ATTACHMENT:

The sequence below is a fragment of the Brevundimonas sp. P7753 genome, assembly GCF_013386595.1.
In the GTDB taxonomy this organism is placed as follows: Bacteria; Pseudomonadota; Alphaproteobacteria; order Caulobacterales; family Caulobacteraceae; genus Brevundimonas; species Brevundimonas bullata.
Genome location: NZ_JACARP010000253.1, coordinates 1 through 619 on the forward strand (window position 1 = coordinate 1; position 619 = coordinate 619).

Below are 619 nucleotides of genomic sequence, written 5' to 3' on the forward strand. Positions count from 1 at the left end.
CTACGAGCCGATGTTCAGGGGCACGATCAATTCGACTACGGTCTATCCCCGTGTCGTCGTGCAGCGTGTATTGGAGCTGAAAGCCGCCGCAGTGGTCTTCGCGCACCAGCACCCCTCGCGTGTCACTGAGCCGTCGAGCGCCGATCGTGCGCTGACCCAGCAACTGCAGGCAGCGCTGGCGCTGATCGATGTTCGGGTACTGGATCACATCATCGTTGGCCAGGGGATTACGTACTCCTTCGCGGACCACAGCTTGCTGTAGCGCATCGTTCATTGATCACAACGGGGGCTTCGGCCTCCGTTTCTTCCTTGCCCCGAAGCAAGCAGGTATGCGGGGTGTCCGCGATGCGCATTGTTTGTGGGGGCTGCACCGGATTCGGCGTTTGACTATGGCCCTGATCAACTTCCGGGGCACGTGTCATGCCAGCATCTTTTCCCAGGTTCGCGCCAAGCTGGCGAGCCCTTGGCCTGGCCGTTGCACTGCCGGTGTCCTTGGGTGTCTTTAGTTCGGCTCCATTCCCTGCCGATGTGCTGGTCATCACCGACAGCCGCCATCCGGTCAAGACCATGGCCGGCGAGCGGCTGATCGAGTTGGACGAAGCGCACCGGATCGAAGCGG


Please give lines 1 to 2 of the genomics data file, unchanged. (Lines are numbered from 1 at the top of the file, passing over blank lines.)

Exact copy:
The sequence below is a fragment of the Brevundimonas sp. P7753 genome, assembly GCF_013386595.1.
In the GTDB taxonomy this organism is placed as follows: Bacteria; Pseudomonadota; Alphaproteobacteria; order Caulobacterales; family Caulobacteraceae; genus Brevundimonas; species Brevundimonas bullata.